Monday, July 9, 2012

Everything Is Brutiful, Especially with The Birds and The Bees

You may be wondering what is going on with the beasts while their Queenpin is doing all this growing. I am still parenting while I'm growing, which is not always pretty, yet some how pretty beautiful. There's another blogger, Momastary, who talks about things being brutiful, both beautiful and brutal. That's our life: brutiful. Part of this growth involves me losing some of my beliefs that have kept me stressed out and too serious with my kids. Some of these changes though, (quitting smoking), have just made my temper shorter, other changes have made the Queenpin not want to get out of bed, (breaking up with Sweet Escape). Amazingly, my kids, my sweet little beasts, keep living through this, and not only living, but finding their way.  Who knew they were such tough motherfuckers?.....I'm learning that they are.

I was with two beautiful friends the other day, Butterfly Mama (she's shedding her cocoon), and Quotable Mama when Quotable Mama dropped some amazing wisdom. “You know,” she said, “sometimes I forget that my kids have their own path. I start thinking I’m in control. I begin to believe that I’m my children’s God, instead of doing my job, which is to be someone who is here to teach them and guide them on their way.” Well, shit. That is what I have been trying to practice lately, but I haven’t been able to put into words. That’s why she’s Quotable and I’m Queenpin. I’m more about brute force, she reminds me to let it go.

Last week I had THE TALK with my son. I have to admit, I was terrified to do it, I was worried about how embarrassed we would both be. How awkward it would feel and how traumatized he would be, yet, it ended up being one of my favorite parenting moments. Maybe it was because when it comes to my kids and their sexuality, I know I am not in control and that knowledge forced me to be a parent in the most spiritual way. I will not be with my son for the moment he decides to hold someone’s hand, or give a first kiss, or go even further, but I want to give good guidance because there are few things as important as learning how to treat yourself and someone else with respect, and how to honor your sexuality. I know from experience that ignorance about sex and relationships can become baggage that is hard to ship off.

My son is 9. He does not admit to being interested in girls, but I see it. He does not ask questions about his body, but it’s changing. He does not show interest in the sneakiness that comes with self-exploration or doctor play, but it’s coming. It would be easier for me to stop a freight train than to stop my boy’s hormone tornado called puberty. 

A few days before THE TALK I prepared the beasts by telling them that Big Beasts was going to have his 9 Year Old Mommy Night and that Little Beasts would be going to her dad's. I said it as if this was an American tradition. Oh, you know, that night that all nine years olds get with their mom. Because of this there were no complaints from Little Beast.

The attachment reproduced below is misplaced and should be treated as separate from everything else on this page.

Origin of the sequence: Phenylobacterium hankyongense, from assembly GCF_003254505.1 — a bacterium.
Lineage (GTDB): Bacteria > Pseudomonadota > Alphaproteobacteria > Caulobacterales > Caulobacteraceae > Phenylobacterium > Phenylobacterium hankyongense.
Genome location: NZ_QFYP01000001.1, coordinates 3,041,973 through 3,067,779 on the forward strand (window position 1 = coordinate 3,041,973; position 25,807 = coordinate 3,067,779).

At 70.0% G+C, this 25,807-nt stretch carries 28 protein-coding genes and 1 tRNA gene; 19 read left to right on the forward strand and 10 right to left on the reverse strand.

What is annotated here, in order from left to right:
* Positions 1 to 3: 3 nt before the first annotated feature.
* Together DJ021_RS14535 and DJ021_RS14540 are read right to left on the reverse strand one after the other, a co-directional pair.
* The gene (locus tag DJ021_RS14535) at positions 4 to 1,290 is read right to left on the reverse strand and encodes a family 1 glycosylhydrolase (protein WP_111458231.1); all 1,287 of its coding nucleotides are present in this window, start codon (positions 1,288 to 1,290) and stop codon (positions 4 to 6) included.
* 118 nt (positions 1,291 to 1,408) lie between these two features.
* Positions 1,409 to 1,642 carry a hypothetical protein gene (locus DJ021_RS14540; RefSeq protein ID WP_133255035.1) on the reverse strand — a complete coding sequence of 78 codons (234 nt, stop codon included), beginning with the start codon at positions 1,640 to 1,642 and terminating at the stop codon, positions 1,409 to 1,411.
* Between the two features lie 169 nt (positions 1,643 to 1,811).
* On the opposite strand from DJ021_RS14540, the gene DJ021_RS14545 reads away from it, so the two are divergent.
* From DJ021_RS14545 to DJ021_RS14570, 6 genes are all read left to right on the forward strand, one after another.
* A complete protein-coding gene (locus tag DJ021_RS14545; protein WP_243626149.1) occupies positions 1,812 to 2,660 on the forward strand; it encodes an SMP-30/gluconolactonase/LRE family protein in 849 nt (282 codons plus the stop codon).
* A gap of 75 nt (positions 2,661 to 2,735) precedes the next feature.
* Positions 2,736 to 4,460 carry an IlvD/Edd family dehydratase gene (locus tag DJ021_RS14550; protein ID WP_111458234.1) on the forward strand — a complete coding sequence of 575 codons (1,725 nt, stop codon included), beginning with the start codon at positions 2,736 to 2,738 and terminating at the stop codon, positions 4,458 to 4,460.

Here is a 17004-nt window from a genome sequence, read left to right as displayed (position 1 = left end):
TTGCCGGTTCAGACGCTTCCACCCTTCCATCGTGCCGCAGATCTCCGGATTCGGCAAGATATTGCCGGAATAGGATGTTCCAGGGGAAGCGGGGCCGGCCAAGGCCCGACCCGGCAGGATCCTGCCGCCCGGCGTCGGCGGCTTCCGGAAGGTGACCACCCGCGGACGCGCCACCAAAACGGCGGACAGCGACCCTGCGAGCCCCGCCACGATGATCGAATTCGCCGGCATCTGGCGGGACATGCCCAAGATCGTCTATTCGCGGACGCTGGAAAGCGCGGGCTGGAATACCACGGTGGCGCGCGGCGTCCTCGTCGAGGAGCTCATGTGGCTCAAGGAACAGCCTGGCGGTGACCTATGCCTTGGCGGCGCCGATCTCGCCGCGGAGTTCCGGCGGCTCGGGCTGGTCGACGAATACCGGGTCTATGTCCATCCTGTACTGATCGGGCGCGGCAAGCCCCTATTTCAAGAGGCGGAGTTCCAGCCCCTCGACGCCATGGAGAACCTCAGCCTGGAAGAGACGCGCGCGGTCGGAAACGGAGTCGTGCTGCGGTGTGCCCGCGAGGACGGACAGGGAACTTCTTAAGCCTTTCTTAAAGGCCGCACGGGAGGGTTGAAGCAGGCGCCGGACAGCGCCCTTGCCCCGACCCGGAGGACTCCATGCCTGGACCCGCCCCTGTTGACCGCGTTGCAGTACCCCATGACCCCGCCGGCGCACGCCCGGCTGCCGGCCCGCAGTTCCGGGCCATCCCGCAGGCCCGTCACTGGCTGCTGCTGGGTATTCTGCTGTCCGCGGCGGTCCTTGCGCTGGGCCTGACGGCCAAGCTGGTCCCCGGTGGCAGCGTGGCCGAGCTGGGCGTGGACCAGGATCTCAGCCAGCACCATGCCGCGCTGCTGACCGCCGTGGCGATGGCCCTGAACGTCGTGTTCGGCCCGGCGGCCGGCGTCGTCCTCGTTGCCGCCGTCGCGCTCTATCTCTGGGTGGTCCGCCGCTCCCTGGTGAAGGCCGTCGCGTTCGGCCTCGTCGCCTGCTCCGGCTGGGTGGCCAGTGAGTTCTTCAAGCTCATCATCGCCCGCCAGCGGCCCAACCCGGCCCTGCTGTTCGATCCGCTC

The night of THE TALK we shipped off Little Beast and I asked Big Beast where he wanted to go to dinner. He could choose any place he liked the neighborhood pizza shop, the ice cream and grilled cheese shop only a few blocks away, a great burger joint (my pick). "I want to go to that place with boccie know...what's it called?...that place," he wrinkled up his sweet freckled nose and looked up at me quizzically. Oh, I did know what he was talking about. It is a neighborhood bar that Savior Single Mama and I took the kids to one night so they could have milk shakes and we could have frozen "adult drinks". There's a great boccie ball court and Savior Single Mama and I played with our kids and laughed our asses off.

So my 9 year old boy and I walked down to a bar for dinner before the sex talk. We ate fried pickles and some other disgustingly good stuff. We played boccie ball and laughed. I tried to teach him how to play pool, which I really suck at. It was a great night.

When we got home, Big Beast walked in the door and said, "I want to play Spit." He went to grab a deck of cards. "Hold on, baby. Actually, I'm getting ready to have the most embarrassing conversation of your life with you, and we will be having these for the rest of your life." My boy looked at me totally confused and waited (he's used to my strangeness). Then I pulled out the books I had to help me. I had three books: Where Did I Come From by Pete Mayle, What's the Big Secret by Laura Krasny Brown and Marc Brown, and The Boys' Body Book by Kelli Dunham. My beast and I sat side by side on the couch and I read Where Did I Come From to him in it's entirety. He sat curled up next to me with his head on my should listening quietly, not asking one question. I stopped mid-way and asked, "Are you freaking out?"
"No," he said, very matter of factly and then we moved on.
I love that the people doing "the deed" in this book resemble Danny Devito and Rita Pearlman

We hugged and gave smooches and then that boy went to bed, and I sat and felt so grateful that I was not God, but just a parent, a teacher, a sometimes wisdom giver. A woman who just got to sit with her boy and talk to him about beautiful things, that will most certainly be brutiful, and hopefully a little less painful because his mama made him have horrifying, embarrassing conversations about girls, love, and hairy balls.

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